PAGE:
Joe earned three degrees at Princeton, culminating in a Ph.D. in linguistics in 1968, after which he taught at Rutgers and Guelph universities for several years. Having become a forerunner in computational linguistics, he then joined Bell Laboratories, where he designed computer-to-computer communications protocols that remain in use today. After retirement he continued to work in “fuzzy logic,” presenting papers internationally and serving as president of the North American Fuzzy Information Processing Society. He was a true scholar, approaching each new interest by spending hours in the library researching it. He was known for his kindness, selflessness, and high ethical standards. He influenced many young people during his career by being a role model for them.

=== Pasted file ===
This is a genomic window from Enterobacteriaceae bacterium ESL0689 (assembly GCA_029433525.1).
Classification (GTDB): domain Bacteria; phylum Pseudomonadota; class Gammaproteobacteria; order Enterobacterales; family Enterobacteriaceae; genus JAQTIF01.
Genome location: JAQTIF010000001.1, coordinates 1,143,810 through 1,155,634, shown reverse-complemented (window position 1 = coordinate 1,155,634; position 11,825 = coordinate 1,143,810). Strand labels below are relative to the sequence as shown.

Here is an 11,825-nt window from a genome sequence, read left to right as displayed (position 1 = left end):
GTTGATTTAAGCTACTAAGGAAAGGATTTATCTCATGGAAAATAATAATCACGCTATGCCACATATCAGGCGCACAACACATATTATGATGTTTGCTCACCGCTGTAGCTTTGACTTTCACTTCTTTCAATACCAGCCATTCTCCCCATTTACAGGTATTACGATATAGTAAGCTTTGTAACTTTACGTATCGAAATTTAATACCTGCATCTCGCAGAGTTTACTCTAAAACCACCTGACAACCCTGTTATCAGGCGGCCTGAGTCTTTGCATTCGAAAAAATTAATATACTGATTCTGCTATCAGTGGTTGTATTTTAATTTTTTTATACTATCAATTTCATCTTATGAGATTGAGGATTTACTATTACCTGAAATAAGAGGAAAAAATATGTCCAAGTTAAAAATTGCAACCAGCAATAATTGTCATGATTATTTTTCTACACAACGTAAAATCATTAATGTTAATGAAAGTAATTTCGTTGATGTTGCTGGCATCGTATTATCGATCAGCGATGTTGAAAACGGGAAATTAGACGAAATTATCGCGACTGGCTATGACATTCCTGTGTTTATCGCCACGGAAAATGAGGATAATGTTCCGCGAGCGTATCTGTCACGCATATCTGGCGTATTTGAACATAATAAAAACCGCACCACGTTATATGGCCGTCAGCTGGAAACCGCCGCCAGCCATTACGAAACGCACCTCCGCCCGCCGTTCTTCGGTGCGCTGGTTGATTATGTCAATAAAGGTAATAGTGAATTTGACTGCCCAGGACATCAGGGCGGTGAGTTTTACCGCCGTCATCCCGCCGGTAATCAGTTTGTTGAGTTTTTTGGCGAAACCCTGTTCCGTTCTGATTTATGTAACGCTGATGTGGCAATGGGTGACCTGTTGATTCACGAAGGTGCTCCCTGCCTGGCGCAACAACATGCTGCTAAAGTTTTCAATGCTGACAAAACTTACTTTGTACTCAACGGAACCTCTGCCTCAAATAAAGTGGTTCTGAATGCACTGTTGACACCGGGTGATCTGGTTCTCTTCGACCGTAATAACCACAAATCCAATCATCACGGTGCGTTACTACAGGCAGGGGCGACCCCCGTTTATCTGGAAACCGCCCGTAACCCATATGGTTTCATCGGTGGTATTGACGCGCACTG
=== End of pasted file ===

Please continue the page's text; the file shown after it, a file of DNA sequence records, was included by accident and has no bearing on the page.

He is survived by his wife of 42 years, Carol Broll; children Joseph, Catherine, and Bruno; and six grandchildren.